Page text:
The reverend doctor appeared to have finished his spiel, and suggested that they take a tour around the office and meet all the staff. Samuel hadn’t imagined that this many people would work for the church, he knew it wasn’t just a one man show but Adam did preach virtually every week. But the office was a hive of activity as he was introduced to the various different departments. Suddenly Adam drew him to one side and suggested that the following staff were not publicly known to be working for the church because their project was rather on the confidential side. Had this been big business he would have understood the concern about industrial espionage, but in a church it seemed rather over the top. And the two men in question were hunched over a bank of screens playing around with images of an empty unfamiliar church hall.

“We are working on a new project with St Peter’s Stratford; they have requested our assistance during their ministerial interregnum so I will be preaching to both congregations from a few weeks time.” An idea pounced into Samuel’s mind and thought carefully before he spoke.

“Technology can do some wonderful things can’t it? Are St Peter’s looking for a new minister?”

“Not at the moment”, Adam swiftly responded, “We think that there is no reason why should this arrangement work out it can’t be used for the foreseeable future.” And as quickly as the thought had entered Samuel’s mind that he might be being primed for this role it was vanquished.

As Samuel sat down at his desk he looked around and realised that this was an unusual environment. It was an office, everyone was busy, there was a finance department, a communications team, but it was not quite normal. Because the business was not making money, but running a church, and he reminded himself, a very successful church.

So despite the slightly awkward beginnings, and the confirmation that the reverend doctor might not be the easiest person to work for Samuel was content. He had only been teaching for a few years but had realised that it was not the life he wanted. He was not minded to wait for a better option to come along, or to hope that the life of a teacher miraculously transformed into the enriching and stimulating career his parents had promised it would be.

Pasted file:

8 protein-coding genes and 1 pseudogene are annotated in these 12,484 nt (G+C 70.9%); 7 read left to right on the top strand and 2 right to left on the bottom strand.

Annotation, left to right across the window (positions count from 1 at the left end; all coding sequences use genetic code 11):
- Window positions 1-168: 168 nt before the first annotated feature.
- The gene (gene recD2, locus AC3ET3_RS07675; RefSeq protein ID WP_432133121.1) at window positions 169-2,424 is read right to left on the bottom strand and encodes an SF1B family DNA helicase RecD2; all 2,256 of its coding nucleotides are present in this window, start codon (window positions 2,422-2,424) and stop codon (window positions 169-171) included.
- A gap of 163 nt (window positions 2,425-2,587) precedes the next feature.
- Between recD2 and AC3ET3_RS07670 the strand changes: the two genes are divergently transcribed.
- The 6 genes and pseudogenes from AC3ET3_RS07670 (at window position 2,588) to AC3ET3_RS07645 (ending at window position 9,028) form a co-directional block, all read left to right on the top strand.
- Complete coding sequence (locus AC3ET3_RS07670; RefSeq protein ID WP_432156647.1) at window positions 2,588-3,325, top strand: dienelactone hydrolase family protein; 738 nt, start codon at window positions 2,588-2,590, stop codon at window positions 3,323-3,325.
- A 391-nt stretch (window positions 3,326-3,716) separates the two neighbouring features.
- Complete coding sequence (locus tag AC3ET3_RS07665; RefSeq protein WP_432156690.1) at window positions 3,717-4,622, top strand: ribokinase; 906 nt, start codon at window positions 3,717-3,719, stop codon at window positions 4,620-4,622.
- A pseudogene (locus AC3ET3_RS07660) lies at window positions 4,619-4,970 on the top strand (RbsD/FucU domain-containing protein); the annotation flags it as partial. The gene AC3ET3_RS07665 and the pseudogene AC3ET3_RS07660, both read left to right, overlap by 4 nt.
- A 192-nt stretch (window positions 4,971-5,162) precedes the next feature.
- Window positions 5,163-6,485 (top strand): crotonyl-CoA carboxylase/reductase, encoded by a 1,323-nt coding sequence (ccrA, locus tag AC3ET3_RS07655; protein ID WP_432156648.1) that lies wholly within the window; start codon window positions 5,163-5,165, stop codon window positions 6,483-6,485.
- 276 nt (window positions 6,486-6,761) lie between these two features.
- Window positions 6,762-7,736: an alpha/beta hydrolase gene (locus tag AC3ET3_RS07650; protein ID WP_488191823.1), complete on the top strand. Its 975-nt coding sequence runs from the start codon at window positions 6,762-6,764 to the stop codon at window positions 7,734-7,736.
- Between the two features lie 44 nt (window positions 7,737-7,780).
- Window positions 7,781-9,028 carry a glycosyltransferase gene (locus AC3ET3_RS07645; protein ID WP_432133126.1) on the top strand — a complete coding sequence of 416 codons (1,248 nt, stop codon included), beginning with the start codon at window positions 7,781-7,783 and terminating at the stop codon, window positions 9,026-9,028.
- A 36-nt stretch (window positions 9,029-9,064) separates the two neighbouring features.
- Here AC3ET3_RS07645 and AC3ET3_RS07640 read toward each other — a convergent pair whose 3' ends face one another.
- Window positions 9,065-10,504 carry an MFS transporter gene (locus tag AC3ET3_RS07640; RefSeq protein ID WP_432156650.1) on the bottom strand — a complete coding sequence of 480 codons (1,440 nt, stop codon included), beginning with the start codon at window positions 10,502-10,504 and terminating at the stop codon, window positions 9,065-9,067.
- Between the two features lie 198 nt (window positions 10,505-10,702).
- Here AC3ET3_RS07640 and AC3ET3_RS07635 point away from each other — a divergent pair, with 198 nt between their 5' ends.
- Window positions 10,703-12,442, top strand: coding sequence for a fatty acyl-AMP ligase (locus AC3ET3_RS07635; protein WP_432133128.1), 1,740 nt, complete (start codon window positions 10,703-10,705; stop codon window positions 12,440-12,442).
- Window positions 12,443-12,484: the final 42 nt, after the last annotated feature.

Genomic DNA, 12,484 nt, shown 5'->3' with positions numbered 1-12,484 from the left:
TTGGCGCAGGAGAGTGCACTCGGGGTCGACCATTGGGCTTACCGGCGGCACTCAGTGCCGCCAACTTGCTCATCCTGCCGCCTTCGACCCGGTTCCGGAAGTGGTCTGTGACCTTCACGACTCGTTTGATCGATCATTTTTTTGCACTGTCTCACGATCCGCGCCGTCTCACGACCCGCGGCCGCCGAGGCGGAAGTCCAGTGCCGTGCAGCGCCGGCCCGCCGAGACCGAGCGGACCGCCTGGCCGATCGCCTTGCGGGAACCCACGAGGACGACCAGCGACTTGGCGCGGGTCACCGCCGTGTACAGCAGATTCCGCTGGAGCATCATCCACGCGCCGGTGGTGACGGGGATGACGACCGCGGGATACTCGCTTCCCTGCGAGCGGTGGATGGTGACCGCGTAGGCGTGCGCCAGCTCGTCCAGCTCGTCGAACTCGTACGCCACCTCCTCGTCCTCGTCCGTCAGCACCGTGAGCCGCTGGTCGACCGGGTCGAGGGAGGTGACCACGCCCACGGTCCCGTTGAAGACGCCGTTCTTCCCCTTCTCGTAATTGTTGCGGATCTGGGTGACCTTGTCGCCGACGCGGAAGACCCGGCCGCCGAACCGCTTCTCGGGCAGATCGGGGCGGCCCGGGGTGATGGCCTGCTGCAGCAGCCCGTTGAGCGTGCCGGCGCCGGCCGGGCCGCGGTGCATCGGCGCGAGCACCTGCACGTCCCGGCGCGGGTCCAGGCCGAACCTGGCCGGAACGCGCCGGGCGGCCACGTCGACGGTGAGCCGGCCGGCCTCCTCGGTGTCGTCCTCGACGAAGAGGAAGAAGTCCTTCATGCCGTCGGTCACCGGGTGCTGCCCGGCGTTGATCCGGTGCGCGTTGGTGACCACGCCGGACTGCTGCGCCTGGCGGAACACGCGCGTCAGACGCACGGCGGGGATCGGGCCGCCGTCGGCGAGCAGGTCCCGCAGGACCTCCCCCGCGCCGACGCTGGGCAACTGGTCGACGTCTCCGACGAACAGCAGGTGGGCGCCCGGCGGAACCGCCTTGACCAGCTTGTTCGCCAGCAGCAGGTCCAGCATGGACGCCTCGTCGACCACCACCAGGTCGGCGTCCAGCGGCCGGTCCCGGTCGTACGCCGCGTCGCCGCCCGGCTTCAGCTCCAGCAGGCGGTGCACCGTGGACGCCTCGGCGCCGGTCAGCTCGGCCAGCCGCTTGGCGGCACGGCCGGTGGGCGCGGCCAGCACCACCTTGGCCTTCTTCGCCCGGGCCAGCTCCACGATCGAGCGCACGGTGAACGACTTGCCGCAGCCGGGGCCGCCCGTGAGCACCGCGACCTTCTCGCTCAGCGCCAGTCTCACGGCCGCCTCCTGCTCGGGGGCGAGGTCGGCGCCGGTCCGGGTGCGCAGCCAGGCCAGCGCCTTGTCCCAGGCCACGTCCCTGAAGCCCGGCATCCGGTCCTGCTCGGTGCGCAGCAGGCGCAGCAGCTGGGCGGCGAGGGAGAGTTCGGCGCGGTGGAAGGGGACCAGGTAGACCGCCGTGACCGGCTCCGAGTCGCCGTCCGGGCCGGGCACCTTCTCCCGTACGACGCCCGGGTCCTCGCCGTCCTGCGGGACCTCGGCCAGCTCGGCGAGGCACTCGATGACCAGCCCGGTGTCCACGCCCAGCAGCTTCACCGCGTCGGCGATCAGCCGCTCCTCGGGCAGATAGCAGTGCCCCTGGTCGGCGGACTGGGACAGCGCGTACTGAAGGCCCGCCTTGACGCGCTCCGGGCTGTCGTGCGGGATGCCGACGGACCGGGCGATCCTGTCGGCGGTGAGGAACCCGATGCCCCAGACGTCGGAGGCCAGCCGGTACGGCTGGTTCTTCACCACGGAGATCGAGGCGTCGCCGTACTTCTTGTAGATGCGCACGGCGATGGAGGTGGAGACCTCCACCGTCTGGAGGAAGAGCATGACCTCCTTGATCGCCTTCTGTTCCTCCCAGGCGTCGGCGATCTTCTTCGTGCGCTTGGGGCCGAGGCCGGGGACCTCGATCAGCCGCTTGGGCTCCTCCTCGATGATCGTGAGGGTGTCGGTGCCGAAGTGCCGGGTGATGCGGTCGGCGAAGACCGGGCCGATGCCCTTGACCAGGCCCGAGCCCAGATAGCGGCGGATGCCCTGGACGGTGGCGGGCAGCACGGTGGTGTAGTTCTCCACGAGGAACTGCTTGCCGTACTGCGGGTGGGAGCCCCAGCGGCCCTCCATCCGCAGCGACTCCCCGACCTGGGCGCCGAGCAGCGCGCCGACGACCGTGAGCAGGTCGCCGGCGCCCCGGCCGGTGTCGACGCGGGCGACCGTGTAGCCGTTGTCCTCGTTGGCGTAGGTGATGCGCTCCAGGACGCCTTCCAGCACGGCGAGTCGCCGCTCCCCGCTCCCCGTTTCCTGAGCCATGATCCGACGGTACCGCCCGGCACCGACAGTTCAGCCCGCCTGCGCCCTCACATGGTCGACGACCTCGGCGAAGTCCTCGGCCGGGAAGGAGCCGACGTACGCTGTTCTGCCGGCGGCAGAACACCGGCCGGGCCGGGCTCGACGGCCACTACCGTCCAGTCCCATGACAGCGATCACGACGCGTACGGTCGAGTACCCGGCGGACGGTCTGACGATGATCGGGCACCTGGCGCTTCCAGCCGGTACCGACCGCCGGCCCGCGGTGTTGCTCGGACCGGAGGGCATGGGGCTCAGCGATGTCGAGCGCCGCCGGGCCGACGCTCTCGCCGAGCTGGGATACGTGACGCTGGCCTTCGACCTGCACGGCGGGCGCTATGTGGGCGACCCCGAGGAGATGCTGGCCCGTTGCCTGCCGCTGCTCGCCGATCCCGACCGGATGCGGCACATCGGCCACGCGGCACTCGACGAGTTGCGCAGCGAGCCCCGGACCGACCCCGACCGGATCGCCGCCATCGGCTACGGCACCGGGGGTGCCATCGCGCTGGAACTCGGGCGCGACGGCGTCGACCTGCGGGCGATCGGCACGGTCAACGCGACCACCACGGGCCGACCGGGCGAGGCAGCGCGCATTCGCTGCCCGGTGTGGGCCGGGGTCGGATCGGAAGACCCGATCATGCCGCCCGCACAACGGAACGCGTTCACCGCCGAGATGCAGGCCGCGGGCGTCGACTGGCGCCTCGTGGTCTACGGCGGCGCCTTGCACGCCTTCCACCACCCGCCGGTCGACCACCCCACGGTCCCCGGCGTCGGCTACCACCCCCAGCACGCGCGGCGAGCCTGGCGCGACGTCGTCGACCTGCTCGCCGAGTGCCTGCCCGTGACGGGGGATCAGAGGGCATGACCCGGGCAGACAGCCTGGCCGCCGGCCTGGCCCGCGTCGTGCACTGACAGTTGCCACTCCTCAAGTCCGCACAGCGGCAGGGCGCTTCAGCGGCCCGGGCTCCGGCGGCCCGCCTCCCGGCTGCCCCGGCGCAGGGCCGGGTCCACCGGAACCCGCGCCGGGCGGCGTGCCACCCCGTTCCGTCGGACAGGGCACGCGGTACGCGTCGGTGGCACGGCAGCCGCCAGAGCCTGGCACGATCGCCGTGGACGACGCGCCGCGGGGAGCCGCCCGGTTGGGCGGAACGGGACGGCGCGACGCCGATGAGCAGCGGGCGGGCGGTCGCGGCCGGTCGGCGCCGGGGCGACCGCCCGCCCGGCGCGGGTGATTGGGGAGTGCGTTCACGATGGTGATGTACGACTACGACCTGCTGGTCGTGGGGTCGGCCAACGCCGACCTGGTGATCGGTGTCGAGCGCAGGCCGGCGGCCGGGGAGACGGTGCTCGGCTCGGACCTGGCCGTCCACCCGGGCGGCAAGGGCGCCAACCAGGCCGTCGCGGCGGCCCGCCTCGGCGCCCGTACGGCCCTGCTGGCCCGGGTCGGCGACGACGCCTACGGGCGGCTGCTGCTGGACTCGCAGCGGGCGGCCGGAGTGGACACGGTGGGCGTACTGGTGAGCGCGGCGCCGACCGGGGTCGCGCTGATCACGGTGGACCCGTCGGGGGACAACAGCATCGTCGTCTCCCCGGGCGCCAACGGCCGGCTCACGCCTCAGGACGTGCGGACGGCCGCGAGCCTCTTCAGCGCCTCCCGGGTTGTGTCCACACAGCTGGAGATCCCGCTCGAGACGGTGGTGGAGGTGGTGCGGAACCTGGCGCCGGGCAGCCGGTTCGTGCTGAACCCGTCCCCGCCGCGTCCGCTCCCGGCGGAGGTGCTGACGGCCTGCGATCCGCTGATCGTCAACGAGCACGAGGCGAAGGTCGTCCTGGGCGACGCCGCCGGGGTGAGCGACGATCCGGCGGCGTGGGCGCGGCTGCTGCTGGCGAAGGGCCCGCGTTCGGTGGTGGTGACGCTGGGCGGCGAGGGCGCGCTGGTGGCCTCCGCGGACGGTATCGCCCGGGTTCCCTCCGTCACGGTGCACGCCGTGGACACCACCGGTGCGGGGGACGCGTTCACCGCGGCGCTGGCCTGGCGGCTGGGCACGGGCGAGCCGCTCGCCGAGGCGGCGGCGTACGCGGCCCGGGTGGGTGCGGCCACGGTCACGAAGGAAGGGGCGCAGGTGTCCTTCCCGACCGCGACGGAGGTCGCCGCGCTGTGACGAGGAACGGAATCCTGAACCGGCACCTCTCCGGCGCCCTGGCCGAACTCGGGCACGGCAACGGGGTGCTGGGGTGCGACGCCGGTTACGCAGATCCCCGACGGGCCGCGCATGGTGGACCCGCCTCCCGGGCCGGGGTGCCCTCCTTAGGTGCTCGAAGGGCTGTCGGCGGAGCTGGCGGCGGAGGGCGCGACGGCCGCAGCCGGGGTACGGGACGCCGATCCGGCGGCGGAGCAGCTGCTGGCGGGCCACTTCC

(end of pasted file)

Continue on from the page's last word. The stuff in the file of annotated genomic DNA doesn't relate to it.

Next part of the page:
Over the summer he had realised that waiting was not his strongest of qualities. He had even asked if he could begin work during August, previous summers had put pay to the common misconception that teachers got gloriously long holidays as he spent days while the sun shone preparing lessons and researching new topics. In hindsight he thought, perhaps it was never worth the effort, the students did not appear to appear to appreciate his carefully researched and revolutionary explanation of the battle ofAgincourtand the alternative trajectory of European history that quite literally hung on a shoe string.

It was the commitment to biblical scholarship that had attracted him to Holland Park when he moved to London, not just a church committed to God’s Word, but one where his desire to further his theological understanding would be embraced and nurtured. This was why in turn Samuel was content as he found his way around his small desk and realised that it had not been fully cleared from its use by last year’s apprentice. A reminder had he needed one that he was only here for the year.

Samuel thought it was about time he got on with whatever work they had for him but the reverend doctor seemed hesitant. He suggested that Samuel might want to spend some time looking through the church handbook and come to him at the end of the day with any questions or concerns. “Once you have signed the church compact we will have plenty of work for you to be getting on with.”

He thought a little before he opened the red folder which continued the policies and positions ofHollandParkBaptistChurch(Continuing). He knew that this was coming, but he was still apprehensive, he was pretty certain he was going to have to lie. Not really the beginning he wanted. Somehow he had hoped that this formality would not arise and he would avoid putting pen to paper to confirm his deceit.